South Korean media has also lashed out. The New York Times reports Korean broadcaster SBS aired a segment titled “Top 10 worst moments of cheating by China” and a newspaper in Seoul published an article where the headline read: “Just let China take all the medals.”

Speaking before the Korean press conference, International Olympic Committee spokesman Mark Adams said it was “a field of play issue” and there had been “no formal communication” with the Korean team.

South Korean speed skater Kwak Yoon-gy was livid at the officiating and spoke his mind after China won gold in the mixed team relay.

The host nation finished third in its semi-final but still advanced to the decider after Russia (ROC) and the USA were disqualified for obstruction and blocking, while South Korea was eliminated in a different race. Kwak said China should have been disqualified too.

“Looking at the way China won the gold medal, I felt bad that my younger teammates had to watch something like that,” Kwak said, per the Yonhap news agency.

“I thought to myself, ‘Is this really what winning a gold medal is all about?’ Things all just felt very hollow.

“I was watching that race unfold. I figured China, ROC and the US would get penalised. The Dutch skaters who were watching it with me said the same thing.

“But as the review dragged on, I figured China was going to be allowed to progress. And when the call was finally made, I found it difficult to accept it.

“If it had been any other country than China in that situation, I wondered if that team would still have been allowed to reach the final like that?

“I felt that could have been us at the wrong end of all this.

“I thought about how upsetting and frustrating it would have been if we’d been a part of that.”

Kwak’s criticism came as some speculated Chinese skater Ren Ziwei received favourable treatment in his clash with Liu Shaolin Sandor in the men’s 1000m final. Ren appeared to grab Shaolin Sandor across the chest as they crossed the finish line, and the result went to review as officials checked for other penalties.

The Hungarian was ultimately disqualified but social media users pointed at photos of the tussle and questioned if Ren — who won gold — should have been penalised instead for initiating contact with his rival.

OUTSPOKEN AUSSIE WILL TIME HER SPEECH

Belle Brockhoff has always had something to say.

She’s outspoken with strong beliefs, endearingly so.

But at these Beijing Olympics she wants to perform first, speak second.

The political repercussions of having a pointed view on a wide range of topics, let’s see there’s – Peng Shuai, Covid restrictions, human rights, the gay movement – are not to be underestimated.

Scores of competitors are being locked up in isolation rooms, even missing Olympic events under strict Chinese rules.

Thousands of athletes face daily swabs down their throats and having to live within the highly restrictive closed loop: an imposing high wired prison-like existence that allows monitored movement between the Olympic village and the venue only.

Athletes are being flown in shortly before competition and Brockhoff will be home well before the closing ceremony on February 20. Athletes are on edge about saying about anything really.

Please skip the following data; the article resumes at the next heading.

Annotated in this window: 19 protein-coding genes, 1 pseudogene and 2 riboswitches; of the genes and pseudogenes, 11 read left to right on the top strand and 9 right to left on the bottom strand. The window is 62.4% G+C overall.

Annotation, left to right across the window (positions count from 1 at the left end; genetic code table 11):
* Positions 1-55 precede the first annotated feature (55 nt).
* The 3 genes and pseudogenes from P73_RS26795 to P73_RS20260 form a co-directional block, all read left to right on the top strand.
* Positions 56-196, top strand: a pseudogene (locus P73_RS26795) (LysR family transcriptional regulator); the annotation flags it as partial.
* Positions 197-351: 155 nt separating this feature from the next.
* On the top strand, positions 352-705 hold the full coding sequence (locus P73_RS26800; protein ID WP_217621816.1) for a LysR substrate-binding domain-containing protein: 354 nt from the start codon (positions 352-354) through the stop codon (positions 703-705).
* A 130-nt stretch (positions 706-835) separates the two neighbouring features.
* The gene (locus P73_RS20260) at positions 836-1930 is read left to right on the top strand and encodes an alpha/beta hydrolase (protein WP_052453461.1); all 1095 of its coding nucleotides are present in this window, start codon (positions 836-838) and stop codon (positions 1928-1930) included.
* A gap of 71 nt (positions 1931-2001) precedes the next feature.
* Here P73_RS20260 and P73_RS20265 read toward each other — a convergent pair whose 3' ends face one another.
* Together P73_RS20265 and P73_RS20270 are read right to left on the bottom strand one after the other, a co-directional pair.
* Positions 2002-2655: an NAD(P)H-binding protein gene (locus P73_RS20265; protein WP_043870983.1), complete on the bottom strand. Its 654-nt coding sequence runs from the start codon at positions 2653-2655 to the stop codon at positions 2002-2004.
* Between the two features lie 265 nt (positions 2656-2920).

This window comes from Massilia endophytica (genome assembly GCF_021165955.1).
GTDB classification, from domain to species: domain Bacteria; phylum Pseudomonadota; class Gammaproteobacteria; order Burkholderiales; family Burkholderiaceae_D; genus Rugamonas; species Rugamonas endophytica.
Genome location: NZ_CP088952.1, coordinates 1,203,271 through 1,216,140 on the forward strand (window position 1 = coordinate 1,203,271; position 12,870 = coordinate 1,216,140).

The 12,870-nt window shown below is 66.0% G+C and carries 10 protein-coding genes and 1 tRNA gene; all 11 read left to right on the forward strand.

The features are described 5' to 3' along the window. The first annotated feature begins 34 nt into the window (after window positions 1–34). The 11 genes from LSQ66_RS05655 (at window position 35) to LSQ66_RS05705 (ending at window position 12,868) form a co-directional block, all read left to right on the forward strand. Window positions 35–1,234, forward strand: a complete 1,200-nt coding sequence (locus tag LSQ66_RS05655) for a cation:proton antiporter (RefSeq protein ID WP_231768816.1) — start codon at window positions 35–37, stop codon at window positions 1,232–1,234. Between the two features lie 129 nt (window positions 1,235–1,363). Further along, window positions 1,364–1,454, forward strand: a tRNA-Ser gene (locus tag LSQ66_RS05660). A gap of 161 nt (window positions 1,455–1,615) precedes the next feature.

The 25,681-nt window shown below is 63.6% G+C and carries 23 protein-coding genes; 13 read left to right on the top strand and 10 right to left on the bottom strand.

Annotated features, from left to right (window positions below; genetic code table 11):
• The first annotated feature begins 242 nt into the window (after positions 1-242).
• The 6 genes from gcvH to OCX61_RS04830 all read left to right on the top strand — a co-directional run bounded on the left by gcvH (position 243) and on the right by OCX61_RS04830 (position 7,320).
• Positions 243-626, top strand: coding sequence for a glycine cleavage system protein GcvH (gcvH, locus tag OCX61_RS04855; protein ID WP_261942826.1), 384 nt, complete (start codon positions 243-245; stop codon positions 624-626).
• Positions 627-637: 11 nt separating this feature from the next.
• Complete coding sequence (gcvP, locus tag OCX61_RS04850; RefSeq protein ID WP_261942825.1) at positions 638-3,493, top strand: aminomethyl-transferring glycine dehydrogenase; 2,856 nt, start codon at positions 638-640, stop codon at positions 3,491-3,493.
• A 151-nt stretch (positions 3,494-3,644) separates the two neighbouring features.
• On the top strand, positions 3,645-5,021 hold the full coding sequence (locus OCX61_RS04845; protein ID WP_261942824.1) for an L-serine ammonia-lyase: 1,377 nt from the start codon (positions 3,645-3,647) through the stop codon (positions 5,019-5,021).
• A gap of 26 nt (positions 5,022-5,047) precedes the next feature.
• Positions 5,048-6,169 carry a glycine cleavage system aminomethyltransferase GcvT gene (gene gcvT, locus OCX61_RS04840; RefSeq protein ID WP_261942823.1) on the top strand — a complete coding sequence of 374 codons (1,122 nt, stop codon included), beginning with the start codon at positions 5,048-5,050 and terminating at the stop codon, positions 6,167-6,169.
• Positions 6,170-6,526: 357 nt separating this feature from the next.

Belle Brockhoff preparing for the Winter Olympics at the Secret Garden Resort in China.
Belle Brockhoff preparing for the Winter Olympics at the Secret Garden Resort in China.

Brockhoff, now 27, has the experience of two previous Olympic Games to draw upon and she feels, finally, it’s her time on snow. She says she won’t be muzzled, but perhaps any thoughts might be kept until arriving at Tullamarine.

“I am feeling nervous but very excited,’’ she told News Corp Australia, not just for her individual event, but the mixed team event, where she is world champion, linking up with Olympic gold medallist Jarryd Hughes in that event’s Olympic debut on Saturday.

The individual snowboard cross event starts Wednesday.

Belle Brockhoff says she’s nervous but excited.
Belle Brockhoff says she’s nervous but excited.
Belle Brockhoff says she’s feeling the pressure of a nation.
Belle Brockhoff says she’s feeling the pressure of a nation.

Brockhoff spoke of the Beijing Olympics “being a weird games” yet it offers her the best chance of success, ranked world number three with recent silver medal at Montafon, Austria and bronze in Cervinia, Italy.

“In PyeongChang I was injured and my first Games in Sochi I was new to the sport and quite the puppy, I had fun and gave it a red hot go, but now I have never had so much support,’’ she said.

“I feel the pressure from the Australian public more than ever, but what Tokyo Olympics did for the Australian public, giving happiness to people especially in Victoria, I really feel people are looking for the same from the Winter Olympics.’’

Belle Brockhoff says she’s capable of winning in Beijing.
Belle Brockhoff says she’s capable of winning in Beijing.

She said her event – the helter skelter free for all from the top of the mountain and where competitors push and shove to get to the bottom first – was one where she had to keep a clear head, eliminate any other emotions and let her body react to the course.

While she missed most of 2018 and 2019 recovering from surgery, Brockhoff said her troublesome knee feels strong.

“I can win, I feel if I ride my best I will be there, there are so many factors in it,’’ she said.

But her rivals have been able to enjoy more of the Covid-impacted season and are race fit.

“I haven’t had as much time on snow, I have a bit to catch up, but I am going to be the stronger racer,’’ she said.

Originally published as Winter Olympics 2022: Recap all the action and results from Day 5